The community of “business users” needn’t be restricted to internal users. User collaboration is already mature within the Web space, under the guise of Web 2.0. With Web 2.0, collective intelligence is harnessed through comments on blog posts; contributions to wikis such as Wikipedia; and tagging of content, such as photos on Flickr. BI 2.0 takes these methods and applies them in the BI space by making data the focus of user collaboration.

The following sections take the capabilities above and list the functional requirements that support them. Bear in mind that each of these functional requirements is a business user requirement and not an IT or development requirement.


Download the full copy of the TEC 2009 BI Buyer’s Guide for businesses.

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Market Insight: Strategies for Overcoming Compliance Issues in the Pharmaceutical Industry


To successfully meet compliance demands, pharmaceutical manufacturers must develop, implement, and track the effectiveness of a company-wide compliance strategy. Key to that strategy is to adopt industry-specific enterprise software with functionality that supports Federal Drug Administration (FDA) requirements. Learn more about the criteria and recommendations you need to achieve compliance in the pharmaceutical industry.

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Pronto Software, ERP Vendor


Pronto Software—Australian vendor of software meeting the needs of a range of vertical industries such as retail and food and beverage—wants to ensure it sustains profitable growth. To find partnerships with value-added resellers (VARs) in North America and in other markets, Pronto relies on Technology Evaluation Centers’ (TEC’s) software industry programs. Learn about the other ways Pronto benefits from using TEC.

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ERP Beginner's Guide In So Many Words


ERP remains the information backbone for contemporary manufacturing enterprises. However, today's ERP systems are required to address more than traditional processes taking place within the walls of an enterprise. This is a concise ERP reference guide for anyone needing a general knowledge of ERP features and the ramifications of implementing it (or not).

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Understanding IBM Lotus Web Content Management Software


IBM Lotus Web Content Management software is IBM’s Web content management system offering. Lotus Web Content Management software provides tools to apply business rules and processes to content, helping to ensure that specific information assets from across the enterprise are delivered via Web sites and portal. This factsheet provides a detailed overview of key Lotus Web Content Management features.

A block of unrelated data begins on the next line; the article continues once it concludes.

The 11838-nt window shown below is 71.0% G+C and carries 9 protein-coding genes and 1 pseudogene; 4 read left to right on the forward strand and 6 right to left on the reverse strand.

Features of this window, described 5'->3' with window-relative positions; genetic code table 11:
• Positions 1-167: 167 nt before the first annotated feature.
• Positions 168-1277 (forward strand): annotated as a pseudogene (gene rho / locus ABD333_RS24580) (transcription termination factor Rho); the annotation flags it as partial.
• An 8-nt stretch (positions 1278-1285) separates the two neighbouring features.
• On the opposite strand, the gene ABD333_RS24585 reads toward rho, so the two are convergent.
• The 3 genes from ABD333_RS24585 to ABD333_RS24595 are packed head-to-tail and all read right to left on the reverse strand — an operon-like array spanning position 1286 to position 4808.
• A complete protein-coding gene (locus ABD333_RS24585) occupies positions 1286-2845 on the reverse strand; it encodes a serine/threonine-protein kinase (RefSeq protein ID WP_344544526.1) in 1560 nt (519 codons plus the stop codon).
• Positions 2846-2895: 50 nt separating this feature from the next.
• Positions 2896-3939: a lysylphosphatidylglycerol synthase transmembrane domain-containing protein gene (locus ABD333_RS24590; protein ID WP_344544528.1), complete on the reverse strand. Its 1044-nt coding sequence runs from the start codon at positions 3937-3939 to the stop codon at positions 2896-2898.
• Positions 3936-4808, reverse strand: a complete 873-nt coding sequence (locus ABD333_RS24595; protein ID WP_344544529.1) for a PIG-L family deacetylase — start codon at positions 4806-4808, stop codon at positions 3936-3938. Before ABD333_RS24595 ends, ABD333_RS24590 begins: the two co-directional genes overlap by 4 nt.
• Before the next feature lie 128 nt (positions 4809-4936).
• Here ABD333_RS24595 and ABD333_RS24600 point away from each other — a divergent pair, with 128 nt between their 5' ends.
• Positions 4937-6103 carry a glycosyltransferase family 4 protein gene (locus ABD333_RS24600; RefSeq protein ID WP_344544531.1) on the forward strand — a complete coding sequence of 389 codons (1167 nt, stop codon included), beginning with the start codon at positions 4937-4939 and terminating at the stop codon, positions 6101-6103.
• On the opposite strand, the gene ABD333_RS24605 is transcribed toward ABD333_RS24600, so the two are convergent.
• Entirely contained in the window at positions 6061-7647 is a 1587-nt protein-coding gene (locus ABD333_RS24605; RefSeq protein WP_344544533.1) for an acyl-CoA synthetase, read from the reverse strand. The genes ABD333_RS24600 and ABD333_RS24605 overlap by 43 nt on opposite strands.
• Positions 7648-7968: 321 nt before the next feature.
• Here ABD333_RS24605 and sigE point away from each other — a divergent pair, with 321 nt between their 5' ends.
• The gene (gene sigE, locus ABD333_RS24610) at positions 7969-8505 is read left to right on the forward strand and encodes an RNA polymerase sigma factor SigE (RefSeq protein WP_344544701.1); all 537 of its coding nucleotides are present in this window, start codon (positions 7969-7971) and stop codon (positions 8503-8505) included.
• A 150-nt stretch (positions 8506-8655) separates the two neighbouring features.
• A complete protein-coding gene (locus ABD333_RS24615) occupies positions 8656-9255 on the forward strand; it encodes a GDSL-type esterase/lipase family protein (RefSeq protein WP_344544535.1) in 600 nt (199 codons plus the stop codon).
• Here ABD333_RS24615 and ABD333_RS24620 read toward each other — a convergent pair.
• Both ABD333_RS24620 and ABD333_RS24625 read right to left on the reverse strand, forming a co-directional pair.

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Oracle Transportation Management


Oracle Transportation Management delivers robust transportation planning and execution capabilities to shippers and third party logistics providers. It integrates and streamlines transportation planning, execution, freight payment, and business process automation on a single application across all modes of transportation, from full truckload to complex multileg air, ocean, and rail shipments. Oracle Transportation Management lowers transportation costs, improves customer service and asset utilization, and provides flexible, global fulfillment options. Oracle Transportation Management delivers the capabilities users need in an open-standards-based architecture that allows users to start with a single component or any mix of components, while giving users the flexibility to grow easily, without installing or reinstalling added functionality. Oracle Transportation Management can be used with an enterprise resource planning (ERP) or legacy order management system as well as any commercial best-of-breed or legacy warehouse management system (WMS). Oracle Transportation Management, part of the Oracle E-Business Suite, integrates with Oracle Order Management and Oracle Warehouse Management to ensure effective fulfillment of customer orders.  

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LCMS Exposed! Understanding the Differences between Learning Management and Learning Content Management


The Cost of Learning—a Very Brief History Training (or learning) has always been viewed as a cost center (representing a cost of doing business similar to other employee costs such as salary, commissions, and benefits). That's why many organizations in the past have struggled with the challenge of justifying the cost of training in their budgets. Today, organizations are making significant

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Risk Management with Investigation Process Design, Execution, and File Management: The BPS Server Concept


Client processes and risk control contextualization can be greatly improved through investigation process design, process execution, and file management issues. Learn how BPS Server uses process templating concepts, separates fact management activities, and uses COSO centric mechanisms to accomplish this. This the second part to Risk, Risk Mitigation, and Functional Requirements in Dynamic Compliance Environments. This is part two of a two part white paper. Part One Risk Mitigation and Functional Requirements in Dynamic Compliance Environments.

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KronosWorks 2011: Beyond Time Clocks for Modern Workforce Management


Kronos, the company that introduced the first micro-processor time clock in the 1970s, knows how tricky workforce management (WFM) can be. In this article, TEC principal analyst P.J. Jakovljevic looks at WFM challenges facing organizations, particularly those with large, complex workforces, and how Kronos’ innovative solutions help companies control labor costs, minimize compliance risk, and improve workforce productivity.

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Business Process Management as a Blueprint for Mobile Workforce Management


As service organizations strive to achieve business objectives with limited resources, there is a growing need for greater visibility into business process effectiveness. This is made more difficult by ever-changing business processes and exceptions management. This white paper explains how business process management (BPM) benefits mobile workforce management and outlines how a service-focused BPM solution enables faster BPM adoption.